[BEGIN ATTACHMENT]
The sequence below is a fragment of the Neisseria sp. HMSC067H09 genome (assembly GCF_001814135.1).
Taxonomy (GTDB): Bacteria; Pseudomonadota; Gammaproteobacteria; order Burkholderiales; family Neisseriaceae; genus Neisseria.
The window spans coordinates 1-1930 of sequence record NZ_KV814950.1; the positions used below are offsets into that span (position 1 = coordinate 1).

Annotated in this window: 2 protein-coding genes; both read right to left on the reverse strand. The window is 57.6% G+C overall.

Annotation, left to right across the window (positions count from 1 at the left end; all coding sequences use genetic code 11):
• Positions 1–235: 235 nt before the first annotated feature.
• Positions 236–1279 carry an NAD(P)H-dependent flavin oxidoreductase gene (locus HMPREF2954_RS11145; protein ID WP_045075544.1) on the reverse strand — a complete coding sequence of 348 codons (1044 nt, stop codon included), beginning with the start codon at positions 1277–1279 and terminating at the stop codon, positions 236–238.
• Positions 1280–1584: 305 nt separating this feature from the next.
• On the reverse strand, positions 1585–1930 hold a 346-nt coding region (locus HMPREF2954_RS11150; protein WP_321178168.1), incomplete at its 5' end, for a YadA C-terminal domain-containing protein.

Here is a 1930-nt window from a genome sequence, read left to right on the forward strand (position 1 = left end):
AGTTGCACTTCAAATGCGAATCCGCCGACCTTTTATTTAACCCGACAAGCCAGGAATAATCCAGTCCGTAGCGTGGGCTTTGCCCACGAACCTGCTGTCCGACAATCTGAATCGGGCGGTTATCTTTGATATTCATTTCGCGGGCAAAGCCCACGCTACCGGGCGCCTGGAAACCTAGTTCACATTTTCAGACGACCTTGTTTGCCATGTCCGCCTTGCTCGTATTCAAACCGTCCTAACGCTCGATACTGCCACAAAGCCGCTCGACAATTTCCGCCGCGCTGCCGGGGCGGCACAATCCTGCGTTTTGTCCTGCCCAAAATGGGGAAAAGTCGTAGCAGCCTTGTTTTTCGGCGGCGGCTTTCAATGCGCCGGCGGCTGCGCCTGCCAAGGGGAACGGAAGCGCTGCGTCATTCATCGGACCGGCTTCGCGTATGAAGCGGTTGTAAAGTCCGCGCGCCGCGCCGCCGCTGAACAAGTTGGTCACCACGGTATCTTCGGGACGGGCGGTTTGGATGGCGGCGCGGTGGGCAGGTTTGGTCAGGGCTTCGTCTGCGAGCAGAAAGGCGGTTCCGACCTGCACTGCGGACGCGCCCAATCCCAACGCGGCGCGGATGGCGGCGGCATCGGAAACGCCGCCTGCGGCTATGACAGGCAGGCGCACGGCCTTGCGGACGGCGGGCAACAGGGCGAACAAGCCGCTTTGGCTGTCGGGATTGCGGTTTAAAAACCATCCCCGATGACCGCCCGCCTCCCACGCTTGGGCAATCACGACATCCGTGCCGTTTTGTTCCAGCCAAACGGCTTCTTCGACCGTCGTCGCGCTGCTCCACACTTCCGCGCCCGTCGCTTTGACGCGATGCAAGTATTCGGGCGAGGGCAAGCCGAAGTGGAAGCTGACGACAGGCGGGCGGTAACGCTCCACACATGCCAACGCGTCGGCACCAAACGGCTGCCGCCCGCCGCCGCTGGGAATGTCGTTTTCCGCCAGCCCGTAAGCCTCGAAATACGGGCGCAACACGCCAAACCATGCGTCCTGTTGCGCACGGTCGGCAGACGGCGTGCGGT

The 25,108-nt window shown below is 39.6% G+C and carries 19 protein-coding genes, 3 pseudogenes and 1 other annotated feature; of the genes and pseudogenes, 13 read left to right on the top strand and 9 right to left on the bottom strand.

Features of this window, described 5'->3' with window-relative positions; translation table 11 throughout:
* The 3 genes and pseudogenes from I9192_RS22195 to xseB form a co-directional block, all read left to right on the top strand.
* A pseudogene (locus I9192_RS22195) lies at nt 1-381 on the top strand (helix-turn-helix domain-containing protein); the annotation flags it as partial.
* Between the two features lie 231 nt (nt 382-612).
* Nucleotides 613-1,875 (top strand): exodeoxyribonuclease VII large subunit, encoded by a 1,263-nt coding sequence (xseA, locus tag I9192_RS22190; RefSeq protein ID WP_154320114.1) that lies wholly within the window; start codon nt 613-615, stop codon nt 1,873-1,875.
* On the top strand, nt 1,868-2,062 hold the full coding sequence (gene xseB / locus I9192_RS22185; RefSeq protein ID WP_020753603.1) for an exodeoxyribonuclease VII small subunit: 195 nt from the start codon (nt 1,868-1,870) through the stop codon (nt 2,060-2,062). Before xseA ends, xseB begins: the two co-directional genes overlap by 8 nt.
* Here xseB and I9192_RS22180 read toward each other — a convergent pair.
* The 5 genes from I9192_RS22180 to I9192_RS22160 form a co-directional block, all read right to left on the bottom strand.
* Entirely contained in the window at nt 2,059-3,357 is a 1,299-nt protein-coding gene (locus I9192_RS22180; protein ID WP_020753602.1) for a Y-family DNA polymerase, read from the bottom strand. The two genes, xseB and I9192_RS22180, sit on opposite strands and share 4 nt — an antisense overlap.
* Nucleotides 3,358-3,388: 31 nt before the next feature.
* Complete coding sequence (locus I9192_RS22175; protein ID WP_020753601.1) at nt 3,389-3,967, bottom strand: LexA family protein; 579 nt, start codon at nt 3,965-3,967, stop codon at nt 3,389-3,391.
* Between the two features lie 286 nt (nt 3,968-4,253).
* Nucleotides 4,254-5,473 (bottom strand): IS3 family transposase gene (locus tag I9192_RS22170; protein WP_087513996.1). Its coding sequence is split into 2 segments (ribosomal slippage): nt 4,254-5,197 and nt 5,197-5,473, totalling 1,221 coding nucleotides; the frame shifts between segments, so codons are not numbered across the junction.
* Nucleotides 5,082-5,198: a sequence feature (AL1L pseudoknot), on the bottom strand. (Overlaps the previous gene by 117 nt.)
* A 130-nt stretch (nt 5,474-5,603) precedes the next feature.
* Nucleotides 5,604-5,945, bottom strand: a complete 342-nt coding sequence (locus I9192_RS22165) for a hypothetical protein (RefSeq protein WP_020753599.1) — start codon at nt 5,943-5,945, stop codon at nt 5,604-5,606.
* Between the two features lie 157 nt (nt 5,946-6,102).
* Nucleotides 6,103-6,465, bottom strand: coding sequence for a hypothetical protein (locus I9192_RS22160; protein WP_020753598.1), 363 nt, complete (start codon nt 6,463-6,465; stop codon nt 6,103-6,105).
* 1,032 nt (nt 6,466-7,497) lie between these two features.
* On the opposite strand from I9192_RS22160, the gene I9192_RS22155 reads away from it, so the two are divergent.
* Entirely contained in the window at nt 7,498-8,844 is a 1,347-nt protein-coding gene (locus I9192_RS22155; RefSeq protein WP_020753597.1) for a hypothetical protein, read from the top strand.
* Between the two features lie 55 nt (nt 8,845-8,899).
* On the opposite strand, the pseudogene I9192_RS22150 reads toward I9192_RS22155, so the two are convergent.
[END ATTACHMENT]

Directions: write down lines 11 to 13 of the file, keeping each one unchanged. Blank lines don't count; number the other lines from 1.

AGTTGCACTTCAAATGCGAATCCGCCGACCTTTTATTTAACCCGACAAGCCAGGAATAATCCAGTCCGTAGCGTGGGCTTTGCCCACGAACCTGCTGTCCGACAATCTGAATCGGGCGGTTATCTTTGATATTCATTTCGCGGGCAAAGCCCACGCTACCGGGCGCCTGGAAACCTAGTTCACATTTTCAGACGACCTTGTTTGCCATGTCCGCCTTGCTCGTATTCAAACCGTCCTAACGCTCGATACTGCCACAAAGCCGCTCGACAATTTCCGCCGCGCTGCCGGGGCGGCACAATCCTGCGTTTTGTCCTGCCCAAAATGGGGAAAAGTCGTAGCAGCCTTGTTTTTCGGCGGCGGCTTTCAATGCGCCGGCGGCTGCGCCTGCCAAGGGGAACGGAAGCGCTGCGTCATTCATCGGACCGGCTTCGCGTATGAAGCGGTTGTAAAGTCCGCGCGCCGCGCCGCCGCTGAACAAGTTGGTCACCACGGTATCTTCGGGACGGGCGGTTTGGATGGCGGCGCGGTGGGCAGGTTTGGTCAGGGCTTCGTCTGCGAGCAGAAAGGCGGTTCCGACCTGCACTGCGGACGCGCCCAATCCCAACGCGGCGCGGATGGCGGCGGCATCGGAAACGCCGCCTGCGGCTATGACAGGCAGGCGCACGGCCTTGCGGACGGCGGGCAACAGGGCGAACAAGCCGCTTTGGCTGTCGGGATTGCGGTTTAAAAACCATCCCCGATGACCGCCCGCCTCCCACGCTTGGGCAATCACGACATCCGTGCCGTTTTGTTCCAGCCAAACGGCTTCTTCGACCGTCGTCGCGCTGCTCCACACTTCCGCGCCCGTCGCTTTGACGCGATGCAAGTATTCGGGCGAGGGCAAGCCGAAGTGGAAGCTGACGACAGGCGGGCGGTAACGCTCCACACATGCCAACGCGTCGGCACCAAACGGCTGCCGCCCGCCGCCGCTGGGAATGTCGTTTTCCGCCAGCCCGTAAGCCTCGAAATACGGGCGCAACACGCCAAACCATGCGTCCTGTTGCGCACGGTCGGCAGACGGCGTGCGGT

The 25,108-nt window shown below is 39.6% G+C and carries 19 protein-coding genes, 3 pseudogenes and 1 other annotated feature; of the genes and pseudogenes, 13 read left to right on the top strand and 9 right to left on the bottom strand.

Features of this window, described 5'->3' with window-relative positions; translation table 11 throughout: